Joshua Weilerstein enjoys a flourishing guest conducting career across the globe and has forged close relationships with many of the world’s finest orchestras and soloists. He is praised for his expressive and dynamic presence on the podium and for his “intense, eloquently moving and spectacularly knife-edge” performances. With a repertoire that spans from the Renaissance era to the music of today, he combines a deep love for canonical masterpieces alongside a passionate commitment to uncovering the works of under-represented composers such as Pavel Haas, William Grant Still, William Levi Dawson and Ethel Smyth. He is also a tireless advocate for the music of today, championing the works of Caroline Shaw, Jörg Widmann, Derrick Skye and Christopher Rouse amongst others. In 23/24 Weilerstein begins his tenure as Chief Conductor of Denmark’s Aalborg Symphony Orchestra and in 24/25 he will take up the position of Music Director of Orchestre National de Lille.
Weilerstein conducts widely across Europe. In Germany recent highlights have included concerts with Bavarian Radio Symphony, SWR Stuttgart Symphony, NDR Hannover, Deutsche Kammerphilharmonie, Komische Oper Orchestra and this season he makes his debut with the Berlin Konzerthaus Orchestra. In the UK in recent seasons he has conducted the London Philharmonic, Royal Liverpool Philharmonic and in 23/24 returns to the BBC Philharmonic and City of Birmingham Symphony orchestras. He also conducts regularly in Scandinavia, France, Belgium, Spain and Holland, where he returned recently to conduct the Orchestre National de Lille at the Concertgebouw Amsterdam. Weilerstein was Artistic Director of the Orchestre de Chambre de Lausanne between 2015-2021 and as Chief Conductor of the Aalborg Symphony, Weilerstein looks forward to recording William Grant Still’s 1st Symphony as well as other recording projects including a live edition of his popular Sticky Notes Podcast on Dvorak’s New World Symphony.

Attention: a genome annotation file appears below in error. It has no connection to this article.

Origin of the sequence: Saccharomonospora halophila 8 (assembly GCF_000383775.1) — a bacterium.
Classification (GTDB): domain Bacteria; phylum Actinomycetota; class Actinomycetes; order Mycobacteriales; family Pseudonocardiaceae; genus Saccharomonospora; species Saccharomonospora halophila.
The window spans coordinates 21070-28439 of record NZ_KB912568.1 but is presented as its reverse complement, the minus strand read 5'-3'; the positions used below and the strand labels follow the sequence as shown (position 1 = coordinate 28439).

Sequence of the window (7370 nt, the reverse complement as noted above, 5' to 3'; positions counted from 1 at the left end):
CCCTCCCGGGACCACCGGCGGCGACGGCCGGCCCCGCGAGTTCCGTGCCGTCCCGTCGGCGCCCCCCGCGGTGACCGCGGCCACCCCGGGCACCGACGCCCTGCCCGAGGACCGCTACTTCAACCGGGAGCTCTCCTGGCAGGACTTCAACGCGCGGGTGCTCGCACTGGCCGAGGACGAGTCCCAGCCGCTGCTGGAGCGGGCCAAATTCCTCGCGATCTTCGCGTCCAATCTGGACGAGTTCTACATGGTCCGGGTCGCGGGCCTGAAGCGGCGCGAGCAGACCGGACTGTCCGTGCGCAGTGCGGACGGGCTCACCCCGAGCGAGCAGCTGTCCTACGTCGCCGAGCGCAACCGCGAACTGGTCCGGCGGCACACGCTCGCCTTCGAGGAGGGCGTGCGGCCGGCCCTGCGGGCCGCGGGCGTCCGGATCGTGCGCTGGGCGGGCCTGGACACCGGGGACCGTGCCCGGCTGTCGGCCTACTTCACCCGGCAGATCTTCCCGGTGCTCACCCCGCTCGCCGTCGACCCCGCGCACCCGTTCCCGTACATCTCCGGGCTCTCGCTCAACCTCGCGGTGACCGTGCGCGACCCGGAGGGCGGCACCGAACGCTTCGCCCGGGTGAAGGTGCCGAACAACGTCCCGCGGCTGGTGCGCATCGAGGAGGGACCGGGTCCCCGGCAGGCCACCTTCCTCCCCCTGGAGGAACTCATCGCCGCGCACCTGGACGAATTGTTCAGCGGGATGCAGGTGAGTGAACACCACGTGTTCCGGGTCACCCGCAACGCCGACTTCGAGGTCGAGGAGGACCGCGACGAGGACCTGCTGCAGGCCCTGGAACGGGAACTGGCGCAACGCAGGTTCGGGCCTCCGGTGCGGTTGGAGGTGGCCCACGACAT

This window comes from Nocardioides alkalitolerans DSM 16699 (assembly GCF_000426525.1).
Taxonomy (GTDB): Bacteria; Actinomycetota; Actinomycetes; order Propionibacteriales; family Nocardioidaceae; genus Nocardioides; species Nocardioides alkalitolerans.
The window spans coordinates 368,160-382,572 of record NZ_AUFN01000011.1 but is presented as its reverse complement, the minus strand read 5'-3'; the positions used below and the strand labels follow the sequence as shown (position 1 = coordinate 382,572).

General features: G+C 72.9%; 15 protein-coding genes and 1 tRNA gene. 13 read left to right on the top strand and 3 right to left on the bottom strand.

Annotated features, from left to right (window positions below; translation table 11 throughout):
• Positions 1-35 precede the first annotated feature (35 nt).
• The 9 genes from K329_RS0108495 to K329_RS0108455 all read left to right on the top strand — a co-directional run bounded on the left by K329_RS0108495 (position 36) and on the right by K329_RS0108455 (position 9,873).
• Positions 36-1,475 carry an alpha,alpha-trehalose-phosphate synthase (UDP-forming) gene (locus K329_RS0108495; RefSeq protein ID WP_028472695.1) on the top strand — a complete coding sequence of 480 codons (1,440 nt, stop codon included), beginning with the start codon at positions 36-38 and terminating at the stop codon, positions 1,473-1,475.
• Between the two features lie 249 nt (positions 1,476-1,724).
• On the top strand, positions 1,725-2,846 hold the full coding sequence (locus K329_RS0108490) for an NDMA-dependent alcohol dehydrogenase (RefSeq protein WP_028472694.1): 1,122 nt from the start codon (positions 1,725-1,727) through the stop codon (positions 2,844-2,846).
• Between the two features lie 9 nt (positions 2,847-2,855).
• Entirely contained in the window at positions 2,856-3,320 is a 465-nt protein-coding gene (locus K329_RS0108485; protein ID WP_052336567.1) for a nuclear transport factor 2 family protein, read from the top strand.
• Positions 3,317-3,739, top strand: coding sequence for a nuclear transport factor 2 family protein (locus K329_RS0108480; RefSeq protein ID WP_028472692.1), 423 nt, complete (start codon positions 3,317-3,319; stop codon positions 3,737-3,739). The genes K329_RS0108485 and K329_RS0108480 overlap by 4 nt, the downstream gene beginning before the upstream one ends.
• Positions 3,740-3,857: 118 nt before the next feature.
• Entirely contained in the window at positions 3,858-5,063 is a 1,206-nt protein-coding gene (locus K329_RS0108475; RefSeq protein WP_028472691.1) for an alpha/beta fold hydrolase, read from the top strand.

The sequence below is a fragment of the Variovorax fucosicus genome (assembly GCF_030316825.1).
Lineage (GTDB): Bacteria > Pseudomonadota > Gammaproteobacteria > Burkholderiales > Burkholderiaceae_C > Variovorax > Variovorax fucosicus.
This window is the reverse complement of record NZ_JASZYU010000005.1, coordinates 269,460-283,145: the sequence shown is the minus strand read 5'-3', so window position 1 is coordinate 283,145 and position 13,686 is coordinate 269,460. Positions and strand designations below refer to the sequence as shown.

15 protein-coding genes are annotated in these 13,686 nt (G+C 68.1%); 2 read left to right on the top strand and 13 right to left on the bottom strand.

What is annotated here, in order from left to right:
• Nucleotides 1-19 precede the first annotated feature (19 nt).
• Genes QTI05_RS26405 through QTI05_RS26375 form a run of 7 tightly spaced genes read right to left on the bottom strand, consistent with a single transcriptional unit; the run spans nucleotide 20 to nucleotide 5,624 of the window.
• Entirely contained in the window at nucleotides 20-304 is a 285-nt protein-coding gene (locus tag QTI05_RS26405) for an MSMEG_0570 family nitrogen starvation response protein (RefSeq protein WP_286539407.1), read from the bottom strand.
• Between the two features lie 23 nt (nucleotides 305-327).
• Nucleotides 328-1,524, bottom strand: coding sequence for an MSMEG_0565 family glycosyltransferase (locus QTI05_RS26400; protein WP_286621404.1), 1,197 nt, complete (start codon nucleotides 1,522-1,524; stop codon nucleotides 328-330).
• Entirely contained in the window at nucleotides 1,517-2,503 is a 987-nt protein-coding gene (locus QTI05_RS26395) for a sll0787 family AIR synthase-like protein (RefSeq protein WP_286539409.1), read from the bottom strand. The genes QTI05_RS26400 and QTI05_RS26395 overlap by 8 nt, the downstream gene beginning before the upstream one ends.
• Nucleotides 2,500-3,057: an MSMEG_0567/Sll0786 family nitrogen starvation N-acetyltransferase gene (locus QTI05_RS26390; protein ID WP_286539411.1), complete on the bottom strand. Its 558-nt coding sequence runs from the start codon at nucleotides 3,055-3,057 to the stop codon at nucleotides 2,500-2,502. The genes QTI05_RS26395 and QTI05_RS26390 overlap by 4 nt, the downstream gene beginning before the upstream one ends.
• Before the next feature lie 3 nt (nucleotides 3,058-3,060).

Weilerstein is also much in demand in the US, where current highlights include his debut with the Chicago Symphony at Ravinia and return to the San Francisco Symphony in Summer 2023. In past seasons he has conducted the Seattle Symphony, Philadelphia, and New York Philharmonic orchestras amongst many others. In 2021/2022 he became the Music Director of Phoenix, a dynamic and ambitious orchestra in Boston devoted to the presentation of classical music concerts in accessible and unforgettable ways and to the promotion of music by composers whose works have been unjustly overlooked.
Born into a musical family, Weilerstein’s formative experience with classical music was as a violinist on tour to Panama and Guatemala with the Youth Philharmonic Orchestra of Boston, where the orchestra performed for thousands of young people who had never heard a live orchestra concert. This experience sparked a desire in Weilerstein to pursue a career in classical music. While pursuing his Master’s degree in violin and conducting at the New England Conservatory, Weilerstein won both the First Prize and the Audience Prize at the Malko Competition for Young Conductors in Copenhagen in 2009 and he was subsequently appointed as Assistant Conductor of the New York Philharmonic from 2012-2015.
In 2017, inspired by the brilliant musical evangelism practised by Leonard Bernstein, Weilerstein launched a classical music podcast called “Sticky Notes.” The show, for both music lovers and newcomers alike, has become wildly successful with more than 4.5 million downloads in 175 countries.
Sydney Morning Herald
Dvorak's Symphony No 7 saw Weilerstein impress with the discipline of his musical gestures and mature exposition of the works emotional arc. There was much to enjoy, including lovely emphasis to counter melody in the second movement, plenty of bounce in the third's underlying accompaniment and excellent control of its multiple musical threads.
One of the most promising podium presences of his generation.
Il Corriere Della Sera
Joshua Weilerstein is a revelation on the podium... he already has consolidated technique, depth of interpretation, marvellous gestures, absolute authority and the ability to soar through the Waltz rhythms. All reflected in the fact that the orchestra gave him their own ovation. It’s such a revelation…